Scotland's Salmond attacks Cameron over EU treaty veto
Scottish First Minister Alex Salmond on Monday accused British Prime Minister David Cameron of damaging Scottish interests by vetoing a new European Union treaty.
In an angry letter, nationalist leader Salmond also lashed out at Cameron for blocking the treaty at Friday's EU summit without first consulting Britain's devolved administrations, including the one in Edinburgh.
He accused Cameron of "blundering into apparently changing the UK's entire relationship with the European Union -- without even discussing it with his own Lib Dem coalition colleagues, never mind the devolved administrations in Edinburgh, Cardiff and Belfast."
"As the price of playing to his own backbenchers, the prime minister now leads a riven administration -- with zero credibility in EU negotiations across the range of policy areas where Scotland's interests are crucially affected," he wrote.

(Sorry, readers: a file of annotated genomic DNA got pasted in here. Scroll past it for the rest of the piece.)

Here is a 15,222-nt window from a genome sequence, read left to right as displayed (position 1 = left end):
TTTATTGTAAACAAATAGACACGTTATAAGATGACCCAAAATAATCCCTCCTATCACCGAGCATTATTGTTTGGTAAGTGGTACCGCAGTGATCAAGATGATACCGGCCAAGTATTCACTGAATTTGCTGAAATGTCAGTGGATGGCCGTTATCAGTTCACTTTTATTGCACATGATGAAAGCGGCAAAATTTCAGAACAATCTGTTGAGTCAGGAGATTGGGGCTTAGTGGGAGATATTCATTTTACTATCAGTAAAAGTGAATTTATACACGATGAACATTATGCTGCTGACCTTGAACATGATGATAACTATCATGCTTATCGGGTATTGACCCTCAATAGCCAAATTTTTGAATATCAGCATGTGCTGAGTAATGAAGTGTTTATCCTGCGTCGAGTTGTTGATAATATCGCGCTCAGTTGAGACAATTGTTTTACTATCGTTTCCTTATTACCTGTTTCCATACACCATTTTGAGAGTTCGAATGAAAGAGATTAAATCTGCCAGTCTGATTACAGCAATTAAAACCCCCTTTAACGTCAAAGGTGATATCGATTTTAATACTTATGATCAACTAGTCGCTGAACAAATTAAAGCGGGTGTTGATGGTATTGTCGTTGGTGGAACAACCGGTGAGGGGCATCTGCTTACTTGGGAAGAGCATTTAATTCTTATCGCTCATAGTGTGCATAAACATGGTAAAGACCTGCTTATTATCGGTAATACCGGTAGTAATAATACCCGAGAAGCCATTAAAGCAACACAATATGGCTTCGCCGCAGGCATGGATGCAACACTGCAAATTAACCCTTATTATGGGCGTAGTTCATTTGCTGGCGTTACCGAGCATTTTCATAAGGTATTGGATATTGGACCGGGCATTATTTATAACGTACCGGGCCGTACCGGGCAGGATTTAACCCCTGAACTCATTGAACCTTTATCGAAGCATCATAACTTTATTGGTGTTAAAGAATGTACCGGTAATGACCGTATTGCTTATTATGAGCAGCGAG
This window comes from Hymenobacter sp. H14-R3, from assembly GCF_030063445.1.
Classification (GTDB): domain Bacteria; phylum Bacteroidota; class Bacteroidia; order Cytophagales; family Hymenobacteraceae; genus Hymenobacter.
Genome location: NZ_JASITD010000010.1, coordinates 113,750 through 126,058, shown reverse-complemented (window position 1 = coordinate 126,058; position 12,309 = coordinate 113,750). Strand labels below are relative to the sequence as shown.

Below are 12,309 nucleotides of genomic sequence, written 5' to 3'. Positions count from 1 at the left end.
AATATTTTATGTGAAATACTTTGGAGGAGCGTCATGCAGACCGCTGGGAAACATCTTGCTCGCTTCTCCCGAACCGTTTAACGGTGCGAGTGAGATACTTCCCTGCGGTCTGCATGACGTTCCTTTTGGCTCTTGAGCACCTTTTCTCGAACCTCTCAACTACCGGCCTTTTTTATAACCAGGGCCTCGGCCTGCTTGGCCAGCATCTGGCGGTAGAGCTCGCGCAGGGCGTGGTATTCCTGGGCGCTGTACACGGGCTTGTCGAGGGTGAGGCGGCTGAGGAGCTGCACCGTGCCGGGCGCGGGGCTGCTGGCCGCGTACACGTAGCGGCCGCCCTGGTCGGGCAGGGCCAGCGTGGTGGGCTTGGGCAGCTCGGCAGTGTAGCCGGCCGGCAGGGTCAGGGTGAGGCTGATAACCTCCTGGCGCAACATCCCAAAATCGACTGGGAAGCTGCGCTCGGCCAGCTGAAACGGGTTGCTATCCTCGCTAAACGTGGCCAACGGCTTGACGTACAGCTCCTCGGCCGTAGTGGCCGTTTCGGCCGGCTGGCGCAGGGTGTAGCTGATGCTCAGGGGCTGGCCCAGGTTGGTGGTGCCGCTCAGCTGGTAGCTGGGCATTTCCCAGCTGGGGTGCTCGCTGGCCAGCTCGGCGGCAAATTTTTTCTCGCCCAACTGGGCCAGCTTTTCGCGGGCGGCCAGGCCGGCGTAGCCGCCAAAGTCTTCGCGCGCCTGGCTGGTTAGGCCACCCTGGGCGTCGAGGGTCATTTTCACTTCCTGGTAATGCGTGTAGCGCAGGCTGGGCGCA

While the Scottish administration has considerable powers, including over areas such as health and education, London retains control of key areas such as foreign policy and defence.
Cameron refused to back an agreement by the other 26 EU states to join a "new fiscal compact" at marathon talks in Brussels last week, angering much of Europe as it tries to prop up the euro.
Salmond demanded answers from the Conservative leader about the potential impact of a veto on Scottish interests, including whether London assessed the risk of the veto on investment in Scotland before going ahead.
He added the veto demonstrated that "Scotland urgently needs a voice at the top table when our vital national interests are being discussed, by becoming an independent member state, instead of being shut out of the room."
In May elections, Salmond's Scottish National Party (SNP) won the first overall majority in the Edinburgh parliament since it opened in 1999 and will hold a referendum on independence from Britain.
The veto also angered Cameron's pro-Europe coalition partners the Liberal Democrats. Deputy Prime Minster Nick Clegg, the Lib Dem leader, on Sunday warned the move risked leaving Britain "isolated and marginalised" in the EU.
© 2011 AFP